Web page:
Malta’s iconic film facilities in Rinella, built in the 1970s, will be returned to the government after a nine-year court battle over unpaid rent which has left the Land Department out of pocket by €1.4 million.
In a final decision by the Court of Appeal last week, Mediterranean Film Studios Limited, the company managing the facility, was ordered to vacate the premises within 40 days.
The company had been given a 65-year lease in 1995. But it failed to pay most of the rent due, running up a debt of some €1.4 million.
Court records also show the company was massively in debt to other creditors, including some €5.4 million owed to Bank of Valletta and Vassallo Builders.
The Land Department started legal action against the company in 2005 after its failure to pay the annual rent since 1998.
The company, controlled by German entrepreneur Jost Merten, had appealed a 2012 court order to move out of the facilities and return the studios to the department.
However, it took another two years of litigation before the appeal court confirmed the decision and gave the company 40 days to vacate the premises.
The court condemned the company for not respecting the conditions of its agreement with the government and never showing any goodwill by refusing to pay its annual rent even during procedures in court over the issue.
The court also declared that the lease contract signed in 1995 was null and ruled that the property, which spans more than 100,000 square metres, should revert back to the government within two months.
Contacted by Times of Malta, Mr Merten said he was abroad and asked for questions to the sent by e-mail. However, no reply was received by the time of going to print.
The government welcomed the judgment, saying the facility had been neglected and a lot of business had been lost as a result. The property would now be turned into a “city” for the film industry, offering all the services and contributing to economic growth.
Film Commissioner Engelbert Grech said the commission had been awaiting this court ruling. “A government decision is now expected to be taken in the coming weeks on the future direction of the facilities,” he said.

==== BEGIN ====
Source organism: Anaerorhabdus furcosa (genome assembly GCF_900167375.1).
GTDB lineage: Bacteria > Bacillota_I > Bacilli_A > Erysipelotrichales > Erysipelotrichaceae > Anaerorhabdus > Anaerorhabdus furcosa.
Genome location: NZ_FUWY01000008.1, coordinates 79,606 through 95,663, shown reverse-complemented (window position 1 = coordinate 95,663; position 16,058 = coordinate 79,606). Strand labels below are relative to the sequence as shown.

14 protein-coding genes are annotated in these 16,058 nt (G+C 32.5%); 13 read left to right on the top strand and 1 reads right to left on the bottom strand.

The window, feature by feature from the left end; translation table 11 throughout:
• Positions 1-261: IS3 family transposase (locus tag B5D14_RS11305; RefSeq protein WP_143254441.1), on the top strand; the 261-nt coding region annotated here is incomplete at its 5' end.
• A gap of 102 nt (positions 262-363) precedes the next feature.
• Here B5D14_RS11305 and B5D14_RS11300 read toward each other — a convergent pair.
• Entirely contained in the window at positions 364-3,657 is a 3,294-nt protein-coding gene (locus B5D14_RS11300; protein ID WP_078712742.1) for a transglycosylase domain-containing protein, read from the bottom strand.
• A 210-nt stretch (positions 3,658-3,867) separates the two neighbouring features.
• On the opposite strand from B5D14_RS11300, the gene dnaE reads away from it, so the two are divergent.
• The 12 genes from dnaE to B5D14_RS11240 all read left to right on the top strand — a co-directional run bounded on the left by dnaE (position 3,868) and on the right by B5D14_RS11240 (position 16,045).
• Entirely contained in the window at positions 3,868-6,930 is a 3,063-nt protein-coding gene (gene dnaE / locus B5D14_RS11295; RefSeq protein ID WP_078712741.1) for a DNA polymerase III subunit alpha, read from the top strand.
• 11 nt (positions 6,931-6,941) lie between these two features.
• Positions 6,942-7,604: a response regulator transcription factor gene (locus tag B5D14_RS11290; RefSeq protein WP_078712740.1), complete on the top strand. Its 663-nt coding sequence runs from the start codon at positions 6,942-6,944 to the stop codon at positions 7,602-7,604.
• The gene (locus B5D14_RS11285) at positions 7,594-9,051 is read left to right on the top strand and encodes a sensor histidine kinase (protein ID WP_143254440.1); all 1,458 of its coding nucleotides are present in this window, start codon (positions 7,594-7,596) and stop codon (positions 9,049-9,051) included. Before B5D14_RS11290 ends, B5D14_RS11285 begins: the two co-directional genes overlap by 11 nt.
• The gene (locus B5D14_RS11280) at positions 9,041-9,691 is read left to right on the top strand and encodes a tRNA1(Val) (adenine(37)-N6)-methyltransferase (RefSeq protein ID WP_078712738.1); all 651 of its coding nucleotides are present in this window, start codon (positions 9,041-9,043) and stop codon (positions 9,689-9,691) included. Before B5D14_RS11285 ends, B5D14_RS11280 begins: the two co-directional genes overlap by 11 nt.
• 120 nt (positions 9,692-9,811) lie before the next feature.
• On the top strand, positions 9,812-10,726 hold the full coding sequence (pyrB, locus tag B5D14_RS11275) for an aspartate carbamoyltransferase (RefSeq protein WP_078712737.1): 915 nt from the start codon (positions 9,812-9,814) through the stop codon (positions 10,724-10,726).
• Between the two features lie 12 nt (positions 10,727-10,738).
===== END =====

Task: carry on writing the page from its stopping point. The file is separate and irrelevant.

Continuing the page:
Sources close to the film industry told this newspaper that the facility had continued to be used by the international film industry while the company was in court with the government.
The last time the facility’s tanks – which are among the largest in the world – were used was last year for a BBC production called The Whale.
They have hosted major productions in the past including Raise the Titanic, Christopher Columbus, U-571, Troy and more recently Pirate Pete and the Sea Monster.
However, it was shown in court that the facilities failed to attract enough commercial activity to make running the studios feasible.
“The private company had invested millions in a new attraction called the Rinella movie park in 1998 to try to create alternative business for the studio’s film facilities. This was a flop and it had to close down just two years later,” sources said.
“This was the beginning of the end for the company running the facilities.”
Cornelia Azzopardi Sherman, a top official running Mediterranean Film Studios, had told the court that negotiations were under way with third parties to take over the facilities and pay the outstanding debts.
However, the prospective investor, a Russian company, got cold feet when it failed to acquire a government guarantee that the court case against Mediterranean Film Studios would be cancelled.
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